In the original Mass Effect, Commander Shepard had access to a terrestrial rover called the Mako. Whenever you arrived at an unexplored planet, you would launch the Mako down to the planet's surface and drive this thing in search of minerals or mission targets. This generally consisted of slowly bumping your way over rocky terrain or even more slowly creeping up the sides of steep mountains, only to drift sideways and end up taking the long way through deep crevasses. Most of the main storyline planets had Mako sections where you'd drive slowly forward until you started getting shot by enemies, at which point you'd go in reverse, firing the cannon at long range until it was safe to start creeping forward again.
The Mako was almost without question the least popular aspect of the original Mass Effect. Reviews lambasted the rover, complaining about the controls, the pacing of sections that used it, the way in which you repaired it (time-consumingly and using a finite resource), and the way it encouraged you to fight enemies from an incredible distance.
It was conspicuously absent from Mass Effect 2, so it seemed Bioware had listened to the critics and decided not to bring it back for the sequel. Until now! The Project Firewalker missions add the new Hammerhead, a Cerberus hovercraft that's gone missing; it's essentially Mako 2.0.
How does it compare to the experience of driving the Mako? It's much better, possibly because it's used more sparingly (you only have access to it for the five or so missions of Project Firewalker), but also because it's much speedier, it handles well, and the jumping takes you much farther and is very forgiving. The way you scan points of interest is a little odd: you hold down Triangle and a bar on the top of the Hammerhead fills up until the action is complete; meanwhile, the Hammerhead is jittering around in the circle and you need to keep it within the bounds or start over. Once you're used to it, it's sort of interesting. Overall, I was enjoying the vehicle quite a bit.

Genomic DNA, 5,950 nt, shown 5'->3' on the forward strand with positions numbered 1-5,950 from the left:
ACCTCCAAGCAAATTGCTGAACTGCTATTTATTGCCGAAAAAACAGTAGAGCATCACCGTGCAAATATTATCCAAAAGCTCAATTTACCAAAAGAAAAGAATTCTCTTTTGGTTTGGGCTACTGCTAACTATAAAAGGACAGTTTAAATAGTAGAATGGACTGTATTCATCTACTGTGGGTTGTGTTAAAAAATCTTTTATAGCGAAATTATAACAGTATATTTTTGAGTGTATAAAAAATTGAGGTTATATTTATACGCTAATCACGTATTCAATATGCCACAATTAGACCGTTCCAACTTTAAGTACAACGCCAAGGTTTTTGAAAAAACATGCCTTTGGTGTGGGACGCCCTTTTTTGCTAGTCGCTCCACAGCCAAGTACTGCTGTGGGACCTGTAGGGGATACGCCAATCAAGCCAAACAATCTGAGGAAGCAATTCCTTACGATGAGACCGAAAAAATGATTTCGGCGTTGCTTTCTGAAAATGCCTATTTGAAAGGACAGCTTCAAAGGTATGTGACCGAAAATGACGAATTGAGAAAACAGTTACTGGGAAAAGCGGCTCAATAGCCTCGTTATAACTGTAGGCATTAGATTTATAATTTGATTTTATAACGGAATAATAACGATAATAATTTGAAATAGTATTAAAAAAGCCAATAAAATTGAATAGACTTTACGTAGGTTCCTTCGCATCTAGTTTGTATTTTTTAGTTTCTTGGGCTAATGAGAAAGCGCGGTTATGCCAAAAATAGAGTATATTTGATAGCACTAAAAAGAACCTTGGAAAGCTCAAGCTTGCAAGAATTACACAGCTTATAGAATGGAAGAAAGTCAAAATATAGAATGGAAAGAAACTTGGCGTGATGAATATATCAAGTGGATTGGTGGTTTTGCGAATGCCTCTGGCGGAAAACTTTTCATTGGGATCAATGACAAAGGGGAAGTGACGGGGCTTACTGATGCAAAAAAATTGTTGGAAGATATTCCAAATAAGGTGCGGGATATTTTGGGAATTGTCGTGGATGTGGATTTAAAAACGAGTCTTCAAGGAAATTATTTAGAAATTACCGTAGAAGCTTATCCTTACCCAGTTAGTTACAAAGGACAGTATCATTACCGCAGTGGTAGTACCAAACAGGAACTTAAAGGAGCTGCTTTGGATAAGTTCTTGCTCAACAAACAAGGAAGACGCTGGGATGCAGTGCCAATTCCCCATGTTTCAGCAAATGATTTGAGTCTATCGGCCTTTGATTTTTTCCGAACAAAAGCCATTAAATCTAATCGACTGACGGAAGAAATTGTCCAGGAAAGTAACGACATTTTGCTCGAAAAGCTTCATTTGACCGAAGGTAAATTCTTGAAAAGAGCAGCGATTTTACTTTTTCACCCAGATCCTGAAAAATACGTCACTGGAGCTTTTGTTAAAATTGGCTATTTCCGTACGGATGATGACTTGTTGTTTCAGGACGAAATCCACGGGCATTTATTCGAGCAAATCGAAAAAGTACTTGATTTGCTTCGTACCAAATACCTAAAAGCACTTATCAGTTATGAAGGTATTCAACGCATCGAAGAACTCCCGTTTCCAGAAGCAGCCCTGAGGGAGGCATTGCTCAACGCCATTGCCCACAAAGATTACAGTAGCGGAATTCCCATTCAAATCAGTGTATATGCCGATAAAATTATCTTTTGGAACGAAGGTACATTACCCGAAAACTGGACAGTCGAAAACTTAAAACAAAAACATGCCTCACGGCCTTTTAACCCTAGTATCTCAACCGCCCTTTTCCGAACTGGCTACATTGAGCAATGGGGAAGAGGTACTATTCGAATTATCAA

|The Hammerhead controls easily, and jumping from platform to platform is straightforward|
Then the geth showed up and ruined the party, as they always do. I had entered a firefight, I was firing the Hammerhead's homing rockets at geth drones, and then I realized there was a high-pitched beeping almost completely (but not quite!) muffled by the sounds of combat. And then the Hammerhead blew up.
I tried it again, and the same thing happened. It turns out that not only is the Hammerhead made of tinfoil, but the lack of a life or armor display makes it very difficult to tell if it's sustaining damage. If you can hear the alarmed beeping, it's almost too late -- you need to turn tail, boost the Hammerhead, and get out of there ASAP, or you're going to blow up. Since you can't save while driving the Hammerhead, you'll need to restart the entire mission from the beginning. To compensate for the frustration, you start engaging any enemies from as far away as possible; I couldn't even see what I was shooting at on my non-HD TV.
Several of the Project Firewalker missions involve platforming and racing, and those were a lot of fun, but anytime you need to fight is an exercise in frustration. You uncover pieces of storyline through audio logs, but there's no decision-making or conversations with your squad, and it's ultimately fairly thin.
Normandy Crash Site
During the opening minutes of Mass Effect 2, something terrible happens to Shepard's ship from the first game and it ends up crashing onto a planet. If you have the Cerberus Network, you can access this mission to leave a memorial at the crash site. If you've played the first game, this can be a pretty moving experience, as you see recognizable pieces of the ship and Shepard flashes back to still images from Mass Effect. Meanwhile an indicator in the corner tells you how many of the twenty dogtags you've recovered from the site.
|Spoiler? Doesn't this make you want to find out what happened?|
It's a little less effective when you're sitting at 18/20 and have combed the site for what feels like twenty fruitless minutes, but I still appreciate what they were trying to do.